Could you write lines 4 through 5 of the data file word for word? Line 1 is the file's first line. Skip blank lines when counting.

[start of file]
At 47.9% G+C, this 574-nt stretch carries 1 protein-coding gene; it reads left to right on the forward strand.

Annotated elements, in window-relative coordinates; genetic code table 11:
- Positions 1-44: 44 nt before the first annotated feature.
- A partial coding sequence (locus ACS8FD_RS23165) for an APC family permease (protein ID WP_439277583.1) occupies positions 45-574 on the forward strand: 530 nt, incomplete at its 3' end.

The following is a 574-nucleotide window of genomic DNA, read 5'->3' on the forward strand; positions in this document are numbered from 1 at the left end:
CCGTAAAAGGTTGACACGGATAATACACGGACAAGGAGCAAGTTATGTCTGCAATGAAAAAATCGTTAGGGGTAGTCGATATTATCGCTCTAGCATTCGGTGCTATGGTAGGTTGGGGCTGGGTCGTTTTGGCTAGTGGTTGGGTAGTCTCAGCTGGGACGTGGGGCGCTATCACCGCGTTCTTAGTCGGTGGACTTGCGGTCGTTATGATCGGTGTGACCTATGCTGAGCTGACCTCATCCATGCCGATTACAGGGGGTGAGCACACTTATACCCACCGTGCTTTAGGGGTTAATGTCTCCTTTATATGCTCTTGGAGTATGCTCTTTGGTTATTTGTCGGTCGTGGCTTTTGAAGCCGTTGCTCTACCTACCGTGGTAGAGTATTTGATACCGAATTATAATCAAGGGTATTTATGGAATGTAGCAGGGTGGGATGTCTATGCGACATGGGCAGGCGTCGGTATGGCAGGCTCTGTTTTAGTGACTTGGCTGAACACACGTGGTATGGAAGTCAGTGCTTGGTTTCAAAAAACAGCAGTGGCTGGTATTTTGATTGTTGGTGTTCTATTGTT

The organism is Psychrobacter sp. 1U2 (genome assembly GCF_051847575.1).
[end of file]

- A partial coding sequence (locus ACS8FD_RS23165) for an APC family permease (protein ID WP_439277583.1) occupies positions 45-574 on the forward strand: 530 nt, incomplete at its 3' end.

The following is a 574-nucleotide window of genomic DNA, read 5'->3' on the forward strand; positions in this document are numbered from 1 at the left end: